Venous Thromboembolism: An Unrecognized Crisis in Gynecologic Oncology

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The past decade has witnessed a growing emphasis on creating and proving the existence of high value in health care through implementation of enhanced recovery pathways, bundled interventions, and other standardized protocols that have improved outcomes and lowered costs.1,2 Despite these improvements, treatment gaps persist for patients with ovarian cancer, among them, achieving further reductions in morbidity associated with both cancer and its treatments. Venous thromboembolism continues to be a common and serious source of morbidity among women with ovarian cancer.
The rate of clinically evident venous thromboembolism at the time of ovarian cancer diagnosis is approximately 3%. Among women undergoing primary surgery for ovarian cancer, nearly 17% will develop venous thromboembolism within 30 days without prophylaxis.3,4 Extended administration of chemical prophylaxis may reduce the 30-day risk by 78%, but these benefits may not be maintained over a longer follow-up period, suggesting that a longer course of prophylaxis may be beneficial.5 Thus, the duration and efficacy of prophylaxis after surgery are subjects of ongoing study. However, the burden of thromboembolic events in the neoadjuvant setting has thus far evaded scrutiny. In this issue of Obstetrics & Gynecology, Greco et al6 (see page 979) report that 27% of patients who received neoadjuvant chemotherapy suffered a venous thromboembolism, a rate higher than what has been observed postoperatively without prophylaxis. This is an important finding, especially considering that the rate is likely to be an underestimation without subclinical venous thromboembolism assessment. Furthermore, recognizing that the threshold to administer neoadjuvant chemotherapy varies between surgeons and institutions, and that the same patient and tumor factors that drive the decision for neoadjuvant chemotherapy are also risk factors for venous thromboembolism, the venous thromboembolism rate may be higher for groups with a lower neoadjuvant chemotherapy rate (26% received neoadjuvant chemotherapy in the Greco et al series). Additional investigation is needed in larger, preferably national datasets. If a high venous thromboembolism rate is confirmed elsewhere, adaptive approaches to mitigate venous thromboembolism risk in this cohort should be pursued, with the goal of creating practice guidelines and quality measures.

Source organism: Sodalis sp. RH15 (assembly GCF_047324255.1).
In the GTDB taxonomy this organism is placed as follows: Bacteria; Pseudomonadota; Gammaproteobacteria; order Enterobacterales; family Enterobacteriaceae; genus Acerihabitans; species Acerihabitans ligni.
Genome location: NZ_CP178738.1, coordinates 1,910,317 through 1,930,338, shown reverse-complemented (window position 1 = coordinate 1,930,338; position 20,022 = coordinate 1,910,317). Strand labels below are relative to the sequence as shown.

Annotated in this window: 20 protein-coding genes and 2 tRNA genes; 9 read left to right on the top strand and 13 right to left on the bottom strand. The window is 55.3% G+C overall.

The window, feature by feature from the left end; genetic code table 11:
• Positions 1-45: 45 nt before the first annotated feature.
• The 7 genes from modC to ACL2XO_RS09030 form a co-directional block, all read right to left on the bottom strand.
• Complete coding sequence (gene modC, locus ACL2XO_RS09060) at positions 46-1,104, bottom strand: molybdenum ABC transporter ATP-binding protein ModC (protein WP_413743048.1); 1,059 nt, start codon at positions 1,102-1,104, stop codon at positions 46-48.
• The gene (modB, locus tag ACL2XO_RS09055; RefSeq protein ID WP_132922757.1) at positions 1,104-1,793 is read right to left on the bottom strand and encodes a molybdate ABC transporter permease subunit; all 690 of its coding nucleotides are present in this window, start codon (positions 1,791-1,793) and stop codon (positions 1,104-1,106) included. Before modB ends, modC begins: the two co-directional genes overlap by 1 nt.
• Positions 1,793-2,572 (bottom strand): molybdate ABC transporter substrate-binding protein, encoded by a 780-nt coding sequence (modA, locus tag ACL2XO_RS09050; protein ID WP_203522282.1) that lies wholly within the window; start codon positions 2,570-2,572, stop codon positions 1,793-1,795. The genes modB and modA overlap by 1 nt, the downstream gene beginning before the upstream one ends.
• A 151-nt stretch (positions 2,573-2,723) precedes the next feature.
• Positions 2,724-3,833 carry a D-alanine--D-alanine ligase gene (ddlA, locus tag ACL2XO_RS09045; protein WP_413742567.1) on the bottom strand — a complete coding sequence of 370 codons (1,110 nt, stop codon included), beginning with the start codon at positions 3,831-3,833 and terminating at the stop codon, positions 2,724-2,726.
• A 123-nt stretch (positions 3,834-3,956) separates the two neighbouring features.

Perioperative and extended-duration venous thromboembolism prophylaxis after pelvic surgery is a National Hospital Inpatient Quality Measure endorsed by The Joint Commission, National Quality Forum, and the Centers for Medicare & Medicaid Services.7–9 However, these guidelines were created based on risk scores developed in open general surgery, and refinement in the setting of gynecologic oncology surgery has been suggested.10 Guidelines for outpatient venous thromboembolism prophylaxis are vague for many cancer diagnoses.9 Although two randomized trials of prophylactic dose low-molecular-weight heparin for venous thromboembolism prevention during chemotherapy in solid tumors were positive,11,12 the low baseline rates of venous thromboembolism in these cohorts have led to debate regarding risk–benefit ratio and cost-effectiveness. Prophylaxis with nadroparin or semuloparin was shown to result in a 50–64% reduction in venous thromboembolism risk to a rate of 2% and 1.2%, but women with ovarian cancer comprised only 12% of enrolled patients in both trials.11,12 The low baseline rate of venous thromboembolism likely reflects the risk heterogeneity of the included cancers, limiting generalizability of these results to patients with ovarian cancer, but it provides initial suggestion of benefit. These trials have generated discussion of the merits of pharmacologic venous thromboembolism prophylaxis in outpatients receiving chemotherapy but have not resulted in clear guidelines.
Use of the Khorana Risk Score to target patients at high risk who should receive chemical prophylaxis during ambulatory chemotherapy was endorsed by the American Society of Clinical Oncology and the National Comprehensive Cancer Network, but neither entity provides guidelines on how to use the Risk Score in clinical management.

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